Books have the strange and extraordinary ability to change the way we think and act, simply by looking at little black shapes on a page. Reading certain books has increased my happiness, self discipline, productivity, the quality of my relationships, the amount of money I make, and more. This is a list of the best self improvement books that changed my life for the better.
1. The Luck Factor by Brian Tracy
The Luck Factor is an audiobook program by success author and speaker Brian Tracy. Brian Tracy is somewhat prolific in this space and has a large number of books, audiobooks and programs. Of those I’ve sampled, The Luck Factor is the best.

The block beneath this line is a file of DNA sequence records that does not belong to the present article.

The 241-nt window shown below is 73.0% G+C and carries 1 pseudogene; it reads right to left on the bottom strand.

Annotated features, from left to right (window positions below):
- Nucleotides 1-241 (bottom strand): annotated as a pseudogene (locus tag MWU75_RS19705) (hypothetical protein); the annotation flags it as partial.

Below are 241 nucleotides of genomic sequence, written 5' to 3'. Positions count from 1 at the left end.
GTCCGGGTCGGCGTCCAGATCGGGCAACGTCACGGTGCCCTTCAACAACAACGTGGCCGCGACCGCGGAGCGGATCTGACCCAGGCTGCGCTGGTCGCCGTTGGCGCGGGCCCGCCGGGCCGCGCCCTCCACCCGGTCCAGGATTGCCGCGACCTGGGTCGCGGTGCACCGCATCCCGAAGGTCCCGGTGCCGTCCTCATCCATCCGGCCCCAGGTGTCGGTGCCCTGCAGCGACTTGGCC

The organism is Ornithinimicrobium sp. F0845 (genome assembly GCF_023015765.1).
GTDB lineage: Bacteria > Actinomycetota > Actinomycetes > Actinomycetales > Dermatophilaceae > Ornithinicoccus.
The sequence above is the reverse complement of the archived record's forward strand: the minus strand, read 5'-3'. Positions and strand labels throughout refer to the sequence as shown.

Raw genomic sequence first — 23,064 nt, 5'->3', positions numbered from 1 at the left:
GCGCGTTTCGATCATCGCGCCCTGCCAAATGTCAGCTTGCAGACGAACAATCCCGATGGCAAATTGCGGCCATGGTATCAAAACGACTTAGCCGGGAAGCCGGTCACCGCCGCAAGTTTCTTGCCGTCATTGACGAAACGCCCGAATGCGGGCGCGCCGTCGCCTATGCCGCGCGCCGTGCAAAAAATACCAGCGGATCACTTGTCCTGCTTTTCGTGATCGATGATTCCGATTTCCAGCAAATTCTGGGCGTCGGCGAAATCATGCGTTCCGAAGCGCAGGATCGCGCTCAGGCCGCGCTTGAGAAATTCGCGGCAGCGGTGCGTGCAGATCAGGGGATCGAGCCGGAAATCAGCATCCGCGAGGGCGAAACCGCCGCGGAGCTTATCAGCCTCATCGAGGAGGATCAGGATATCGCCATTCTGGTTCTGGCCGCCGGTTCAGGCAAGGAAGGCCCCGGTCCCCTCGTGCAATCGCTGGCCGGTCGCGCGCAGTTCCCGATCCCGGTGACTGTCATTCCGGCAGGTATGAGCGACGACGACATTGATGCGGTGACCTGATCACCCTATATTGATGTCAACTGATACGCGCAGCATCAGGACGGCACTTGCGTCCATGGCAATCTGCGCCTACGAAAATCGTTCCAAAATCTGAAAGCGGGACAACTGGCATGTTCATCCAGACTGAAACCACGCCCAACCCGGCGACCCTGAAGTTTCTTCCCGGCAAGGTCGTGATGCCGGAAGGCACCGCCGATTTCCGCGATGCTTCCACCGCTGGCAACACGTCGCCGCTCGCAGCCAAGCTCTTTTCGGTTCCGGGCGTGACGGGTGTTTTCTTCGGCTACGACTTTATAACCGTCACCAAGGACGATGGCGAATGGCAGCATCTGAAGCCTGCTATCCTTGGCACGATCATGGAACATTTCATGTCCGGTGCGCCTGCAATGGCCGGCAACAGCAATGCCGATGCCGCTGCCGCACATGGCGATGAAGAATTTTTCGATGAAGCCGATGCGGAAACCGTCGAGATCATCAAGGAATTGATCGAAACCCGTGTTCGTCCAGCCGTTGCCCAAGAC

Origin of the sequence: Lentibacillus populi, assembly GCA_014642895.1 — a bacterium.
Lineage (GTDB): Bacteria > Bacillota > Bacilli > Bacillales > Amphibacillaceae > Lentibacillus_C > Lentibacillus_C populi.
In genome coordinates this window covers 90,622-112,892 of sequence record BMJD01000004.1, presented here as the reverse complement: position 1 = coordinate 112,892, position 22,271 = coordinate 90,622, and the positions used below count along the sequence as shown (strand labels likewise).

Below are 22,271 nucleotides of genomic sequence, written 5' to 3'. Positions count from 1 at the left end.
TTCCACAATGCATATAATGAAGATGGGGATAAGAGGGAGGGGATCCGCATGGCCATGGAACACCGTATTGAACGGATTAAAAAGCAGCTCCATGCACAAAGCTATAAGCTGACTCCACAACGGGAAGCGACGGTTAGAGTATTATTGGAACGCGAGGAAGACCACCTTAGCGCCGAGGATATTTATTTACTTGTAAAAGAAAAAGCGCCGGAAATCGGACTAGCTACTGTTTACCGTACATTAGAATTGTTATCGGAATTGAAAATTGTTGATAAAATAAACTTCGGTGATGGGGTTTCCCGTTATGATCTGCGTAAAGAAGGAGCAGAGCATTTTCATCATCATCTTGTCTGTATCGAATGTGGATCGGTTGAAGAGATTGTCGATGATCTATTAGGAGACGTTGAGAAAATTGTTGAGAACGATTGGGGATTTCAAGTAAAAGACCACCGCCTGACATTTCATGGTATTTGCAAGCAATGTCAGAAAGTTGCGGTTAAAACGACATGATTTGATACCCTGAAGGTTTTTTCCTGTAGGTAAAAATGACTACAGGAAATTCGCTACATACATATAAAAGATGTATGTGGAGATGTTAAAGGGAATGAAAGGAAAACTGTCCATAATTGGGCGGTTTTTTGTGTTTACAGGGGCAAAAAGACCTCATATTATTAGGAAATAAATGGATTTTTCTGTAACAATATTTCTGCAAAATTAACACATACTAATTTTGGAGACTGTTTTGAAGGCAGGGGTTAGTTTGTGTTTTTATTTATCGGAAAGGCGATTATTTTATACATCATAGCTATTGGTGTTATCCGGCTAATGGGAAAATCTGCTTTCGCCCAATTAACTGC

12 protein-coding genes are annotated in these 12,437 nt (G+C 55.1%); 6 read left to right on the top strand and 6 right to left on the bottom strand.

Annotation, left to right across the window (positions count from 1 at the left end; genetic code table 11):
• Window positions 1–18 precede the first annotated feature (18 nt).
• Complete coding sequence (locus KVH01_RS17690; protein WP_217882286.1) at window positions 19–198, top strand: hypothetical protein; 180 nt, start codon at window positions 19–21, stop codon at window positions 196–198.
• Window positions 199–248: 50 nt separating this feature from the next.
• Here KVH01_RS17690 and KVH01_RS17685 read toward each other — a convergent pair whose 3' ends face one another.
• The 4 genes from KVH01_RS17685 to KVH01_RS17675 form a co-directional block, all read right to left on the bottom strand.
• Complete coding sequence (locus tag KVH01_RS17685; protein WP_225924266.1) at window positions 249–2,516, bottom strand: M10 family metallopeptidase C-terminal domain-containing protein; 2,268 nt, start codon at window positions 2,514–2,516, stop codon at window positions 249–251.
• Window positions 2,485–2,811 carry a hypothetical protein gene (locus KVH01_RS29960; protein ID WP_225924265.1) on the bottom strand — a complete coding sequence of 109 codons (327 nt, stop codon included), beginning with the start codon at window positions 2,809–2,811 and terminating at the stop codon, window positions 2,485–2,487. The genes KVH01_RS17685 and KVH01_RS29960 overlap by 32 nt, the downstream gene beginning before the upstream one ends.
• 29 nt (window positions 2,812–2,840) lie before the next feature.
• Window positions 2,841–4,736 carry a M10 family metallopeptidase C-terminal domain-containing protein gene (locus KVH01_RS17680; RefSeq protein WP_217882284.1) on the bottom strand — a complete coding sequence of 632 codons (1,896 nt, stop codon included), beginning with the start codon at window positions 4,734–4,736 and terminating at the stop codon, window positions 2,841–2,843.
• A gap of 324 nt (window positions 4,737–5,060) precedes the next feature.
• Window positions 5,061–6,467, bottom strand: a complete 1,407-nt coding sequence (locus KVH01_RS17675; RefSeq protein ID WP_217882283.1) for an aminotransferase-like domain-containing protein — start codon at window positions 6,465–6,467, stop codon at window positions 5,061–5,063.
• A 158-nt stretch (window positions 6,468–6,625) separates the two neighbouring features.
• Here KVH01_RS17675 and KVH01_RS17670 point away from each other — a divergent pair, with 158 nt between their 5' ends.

This book is based on the idea that what we normally think of as “luck” is, in reality, largely under our control. Desirable outcomes most often attributed to luck can be determined through your thoughts, beliefs, and actions.
The Luck Factor runs through the essentials of success with detail and enthusiasm. It covers how to set goals and achieve them, the practices and behaviours of successful people, how to replace harmful thoughts with beneficial ones, how to manage time, what to prioritize in order to advance in your career and life and more.
There is a ton of good information here, all fantastic stuff for the nuts and bolts of life – what I called the second level (ordered sequentially as experienced by me personally, not hierarchically) in the five levels of consciousness.
I listened to this program multiple times over and in terms of measurable positive impact on my life it is probably the best self improvement book I have ever read (listened to).